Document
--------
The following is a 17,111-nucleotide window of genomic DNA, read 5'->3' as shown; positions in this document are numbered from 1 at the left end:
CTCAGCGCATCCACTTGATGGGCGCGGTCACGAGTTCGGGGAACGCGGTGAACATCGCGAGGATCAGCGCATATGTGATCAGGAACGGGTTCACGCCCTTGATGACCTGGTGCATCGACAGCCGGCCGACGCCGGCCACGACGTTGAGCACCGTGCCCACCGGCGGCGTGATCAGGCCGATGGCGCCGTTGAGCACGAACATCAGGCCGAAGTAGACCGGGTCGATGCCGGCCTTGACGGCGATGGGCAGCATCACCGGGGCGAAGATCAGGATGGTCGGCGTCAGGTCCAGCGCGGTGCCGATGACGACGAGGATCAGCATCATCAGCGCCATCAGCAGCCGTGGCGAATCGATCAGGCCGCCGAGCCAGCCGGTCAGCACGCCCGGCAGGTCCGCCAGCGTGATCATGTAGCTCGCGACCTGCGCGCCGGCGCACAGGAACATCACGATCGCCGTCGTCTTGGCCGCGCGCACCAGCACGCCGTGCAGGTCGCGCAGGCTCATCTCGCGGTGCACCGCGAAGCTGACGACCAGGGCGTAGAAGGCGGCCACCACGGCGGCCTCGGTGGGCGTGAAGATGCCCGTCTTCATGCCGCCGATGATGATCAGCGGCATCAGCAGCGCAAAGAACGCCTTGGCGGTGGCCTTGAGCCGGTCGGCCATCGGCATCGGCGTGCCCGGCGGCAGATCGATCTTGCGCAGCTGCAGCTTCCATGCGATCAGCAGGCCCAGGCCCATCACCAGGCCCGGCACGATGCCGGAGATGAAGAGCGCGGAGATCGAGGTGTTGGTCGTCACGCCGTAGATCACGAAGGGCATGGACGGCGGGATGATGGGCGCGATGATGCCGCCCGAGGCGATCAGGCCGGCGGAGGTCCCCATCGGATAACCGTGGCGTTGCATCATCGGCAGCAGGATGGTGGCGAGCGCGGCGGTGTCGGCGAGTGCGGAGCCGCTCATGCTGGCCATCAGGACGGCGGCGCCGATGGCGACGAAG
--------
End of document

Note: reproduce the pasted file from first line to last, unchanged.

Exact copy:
The following is a 17,111-nucleotide window of genomic DNA, read 5'->3' as shown; positions in this document are numbered from 1 at the left end:
CTCAGCGCATCCACTTGATGGGCGCGGTCACGAGTTCGGGGAACGCGGTGAACATCGCGAGGATCAGCGCATATGTGATCAGGAACGGGTTCACGCCCTTGATGACCTGGTGCATCGACAGCCGGCCGACGCCGGCCACGACGTTGAGCACCGTGCCCACCGGCGGCGTGATCAGGCCGATGGCGCCGTTGAGCACGAACATCAGGCCGAAGTAGACCGGGTCGATGCCGGCCTTGACGGCGATGGGCAGCATCACCGGGGCGAAGATCAGGATGGTCGGCGTCAGGTCCAGCGCGGTGCCGATGACGACGAGGATCAGCATCATCAGCGCCATCAGCAGCCGTGGCGAATCGATCAGGCCGCCGAGCCAGCCGGTCAGCACGCCCGGCAGGTCCGCCAGCGTGATCATGTAGCTCGCGACCTGCGCGCCGGCGCACAGGAACATCACGATCGCCGTCGTCTTGGCCGCGCGCACCAGCACGCCGTGCAGGTCGCGCAGGCTCATCTCGCGGTGCACCGCGAAGCTGACGACCAGGGCGTAGAAGGCGGCCACCACGGCGGCCTCGGTGGGCGTGAAGATGCCCGTCTTCATGCCGCCGATGATGATCAGCGGCATCAGCAGCGCAAAGAACGCCTTGGCGGTGGCCTTGAGCCGGTCGGCCATCGGCATCGGCGTGCCCGGCGGCAGATCGATCTTGCGCAGCTGCAGCTTCCATGCGATCAGCAGGCCCAGGCCCATCACCAGGCCCGGCACGATGCCGGAGATGAAGAGCGCGGAGATCGAGGTGTTGGTCGTCACGCCGTAGATCACGAAGGGCATGGACGGCGGGATGATGGGCGCGATGATGCCGCCCGAGGCGATCAGGCCGGCGGAGGTCCCCATCGGATAACCGTGGCGTTGCATCATCGGCAGCAGGATGGTGGCGAGCGCGGCGGTGTCGGCGAGTGCGGAGCCGCTCATGCTGGCCATCAGGACGGCGGCGCCGATGGCGACGAAG